Habits have changed. I think it’s easier said if I share this 56 seconds of Gary Vaynerchuk for those that still need a sense of urgency when it comes to implementing a multi-media approach to marketing. One thing for sure is that you’re not going to just meet your prospects and customers at their mailbox and inbox.
You have heard it before “hey buddy the line starts in the rear”. Through the first half of my 53 years on earth I have to say I pretty much complied with that request, however something clicked one day and I thought not so fast should I conform to that line of thinking.
I get that if I’m at the movie theater, the department of motor vehicles, or waiting at the Doctors office I’m behind those in front of me and I patiently wait my turn.
On the other hand at work if I’m the last hired in my department or into my position I should not expect those ahead of me get promoted first.
At school if you just enrolled in classes you should not expect those a semester or two ahead of you taking the minimum full time class load or changing their majors to graduate ahead of you.
When you graduate and interview for that first “real job” your attitude should be the most recent person interviewed (You) should be hired ahead of those that interviewed ahead of you.
Elite athletes that trained longer don’t finish for very long ahead of elite athletes that trained harder.
In sales the leaderboard (rankings) rarely coincides with tenure.
The more I thought about it I came to the conclusion that the line that starts in the rear are for those that are comfortable in the back, but not for a front runner like me. I’m not looking for the easy path but I will take full advantage of a smarter shorter path. At my age I don’t have time to start at the back of the line when it comes to professional pursuits.
The warp speed version of my personal situation is in 2008-09 I got laid off from a great job at a great company in the not so great Economic down turn that hit the mortgage banking industry hard. Like others similarly effected I got some bumps and bruises before I landed back on my feet. The next path I chose was part-time healthcare recruiting while I pursued to further my education. I closed 3 out of 4 positions the first time I got at a real recruiting “at bat” with a client. I changed schools for a more accelerated degree program and graduated ahead of schedule. My most recent path finds me in the marketing automation technology space selling and consulting my friends back in mortgage banking. Not bad for someone that could have took it easy in the rear of the technology line.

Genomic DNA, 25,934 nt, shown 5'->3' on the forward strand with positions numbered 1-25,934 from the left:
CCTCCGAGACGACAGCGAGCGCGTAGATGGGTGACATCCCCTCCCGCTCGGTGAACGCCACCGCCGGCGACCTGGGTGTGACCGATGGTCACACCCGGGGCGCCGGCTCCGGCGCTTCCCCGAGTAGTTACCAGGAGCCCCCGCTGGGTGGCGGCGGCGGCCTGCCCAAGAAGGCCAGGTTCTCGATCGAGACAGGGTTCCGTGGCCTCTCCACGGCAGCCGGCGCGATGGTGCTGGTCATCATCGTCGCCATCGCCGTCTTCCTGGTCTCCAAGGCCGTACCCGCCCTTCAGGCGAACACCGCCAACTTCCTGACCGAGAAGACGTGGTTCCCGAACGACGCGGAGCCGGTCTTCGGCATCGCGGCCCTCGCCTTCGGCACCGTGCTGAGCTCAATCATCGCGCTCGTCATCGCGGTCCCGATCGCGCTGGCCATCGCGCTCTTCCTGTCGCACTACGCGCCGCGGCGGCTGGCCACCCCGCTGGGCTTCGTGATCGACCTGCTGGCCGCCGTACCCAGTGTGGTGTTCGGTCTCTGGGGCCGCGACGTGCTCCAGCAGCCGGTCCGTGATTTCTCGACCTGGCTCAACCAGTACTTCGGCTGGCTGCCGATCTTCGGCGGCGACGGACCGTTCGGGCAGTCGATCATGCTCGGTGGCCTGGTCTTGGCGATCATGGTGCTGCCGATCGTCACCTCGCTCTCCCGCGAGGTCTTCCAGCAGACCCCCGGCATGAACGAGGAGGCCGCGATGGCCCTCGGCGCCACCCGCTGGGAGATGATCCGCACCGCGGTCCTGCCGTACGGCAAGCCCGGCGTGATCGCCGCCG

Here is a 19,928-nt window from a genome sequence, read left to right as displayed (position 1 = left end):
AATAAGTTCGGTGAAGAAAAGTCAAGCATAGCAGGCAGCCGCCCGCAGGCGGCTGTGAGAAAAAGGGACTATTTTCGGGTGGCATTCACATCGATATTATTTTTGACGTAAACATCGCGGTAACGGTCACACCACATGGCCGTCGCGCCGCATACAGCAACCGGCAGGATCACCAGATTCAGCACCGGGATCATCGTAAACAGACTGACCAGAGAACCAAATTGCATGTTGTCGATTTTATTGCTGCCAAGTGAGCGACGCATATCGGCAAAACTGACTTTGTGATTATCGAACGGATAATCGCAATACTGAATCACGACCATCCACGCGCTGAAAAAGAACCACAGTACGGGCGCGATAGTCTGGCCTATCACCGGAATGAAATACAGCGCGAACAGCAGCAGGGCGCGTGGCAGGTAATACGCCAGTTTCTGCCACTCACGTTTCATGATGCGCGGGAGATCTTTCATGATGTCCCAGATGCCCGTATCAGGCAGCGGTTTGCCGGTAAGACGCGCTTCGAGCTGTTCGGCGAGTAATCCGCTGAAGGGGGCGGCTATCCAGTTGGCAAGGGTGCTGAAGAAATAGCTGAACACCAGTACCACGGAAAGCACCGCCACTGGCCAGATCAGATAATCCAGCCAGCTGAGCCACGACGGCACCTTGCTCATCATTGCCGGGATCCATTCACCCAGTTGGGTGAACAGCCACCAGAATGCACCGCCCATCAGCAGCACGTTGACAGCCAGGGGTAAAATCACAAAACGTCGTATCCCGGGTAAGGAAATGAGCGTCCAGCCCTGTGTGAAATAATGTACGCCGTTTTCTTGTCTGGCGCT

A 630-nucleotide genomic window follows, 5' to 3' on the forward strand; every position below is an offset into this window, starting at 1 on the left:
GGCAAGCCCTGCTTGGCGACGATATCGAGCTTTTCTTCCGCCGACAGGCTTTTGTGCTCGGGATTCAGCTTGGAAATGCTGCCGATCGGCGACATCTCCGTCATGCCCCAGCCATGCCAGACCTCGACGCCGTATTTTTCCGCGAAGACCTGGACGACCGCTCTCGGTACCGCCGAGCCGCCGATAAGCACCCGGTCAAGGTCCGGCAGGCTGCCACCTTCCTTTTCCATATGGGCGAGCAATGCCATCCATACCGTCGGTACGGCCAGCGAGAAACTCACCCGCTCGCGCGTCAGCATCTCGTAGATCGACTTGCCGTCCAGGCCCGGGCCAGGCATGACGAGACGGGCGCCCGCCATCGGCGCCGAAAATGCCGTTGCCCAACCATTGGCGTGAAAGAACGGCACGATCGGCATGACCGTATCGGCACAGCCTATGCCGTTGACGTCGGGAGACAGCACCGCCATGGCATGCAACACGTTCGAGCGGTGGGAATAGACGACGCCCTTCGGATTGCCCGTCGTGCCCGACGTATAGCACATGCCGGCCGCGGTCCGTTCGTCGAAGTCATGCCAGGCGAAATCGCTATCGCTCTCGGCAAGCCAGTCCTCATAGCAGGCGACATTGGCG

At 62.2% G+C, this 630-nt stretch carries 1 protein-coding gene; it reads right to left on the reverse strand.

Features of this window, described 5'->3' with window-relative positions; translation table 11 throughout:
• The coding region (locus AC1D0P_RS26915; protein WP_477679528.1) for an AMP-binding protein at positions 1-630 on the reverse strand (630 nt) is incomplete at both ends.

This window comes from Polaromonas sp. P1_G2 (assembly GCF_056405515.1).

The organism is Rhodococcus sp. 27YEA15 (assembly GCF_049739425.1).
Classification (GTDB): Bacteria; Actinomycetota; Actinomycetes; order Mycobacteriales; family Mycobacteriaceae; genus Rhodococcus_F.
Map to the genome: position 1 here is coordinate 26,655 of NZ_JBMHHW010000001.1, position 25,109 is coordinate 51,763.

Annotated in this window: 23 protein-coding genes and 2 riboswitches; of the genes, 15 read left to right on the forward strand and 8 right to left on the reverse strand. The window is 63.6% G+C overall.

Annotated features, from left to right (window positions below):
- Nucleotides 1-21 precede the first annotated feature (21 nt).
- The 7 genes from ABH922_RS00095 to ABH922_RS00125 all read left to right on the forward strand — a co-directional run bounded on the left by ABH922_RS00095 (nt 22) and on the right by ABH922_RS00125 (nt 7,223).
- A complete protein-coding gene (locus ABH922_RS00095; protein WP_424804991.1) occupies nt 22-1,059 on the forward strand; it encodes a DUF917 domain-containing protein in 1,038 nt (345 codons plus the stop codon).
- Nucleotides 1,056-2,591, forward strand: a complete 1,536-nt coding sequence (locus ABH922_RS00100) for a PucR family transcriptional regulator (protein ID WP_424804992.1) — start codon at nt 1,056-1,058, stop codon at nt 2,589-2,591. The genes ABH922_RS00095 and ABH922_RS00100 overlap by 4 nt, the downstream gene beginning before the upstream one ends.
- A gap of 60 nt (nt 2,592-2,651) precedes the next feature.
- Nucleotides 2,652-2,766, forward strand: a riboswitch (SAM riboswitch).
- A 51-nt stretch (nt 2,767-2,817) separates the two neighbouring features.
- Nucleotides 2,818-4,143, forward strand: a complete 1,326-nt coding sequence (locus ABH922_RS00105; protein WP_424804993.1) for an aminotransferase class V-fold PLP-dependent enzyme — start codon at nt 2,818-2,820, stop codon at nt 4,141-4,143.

Regardless of your age next time you are pursuing something worthwhile come join me at the front of the line.
When we LOSE the biggest challenge we face is not the NO, but it’s getting your prospect to tell us the real reason they said NO.
If you don’t get the truth as to why you won and why you lost you will have a hard time sustaining long term sales success and/or realizing measurable sales improvement.
It’s a lot easier and more comfortable for everyone involved finding out the main reason a prospect said YES than it is to receive the honest feedback from a prospect that said NO.
Most sales people don’t do a very good job of analyzing and documenting why they WON or LOST.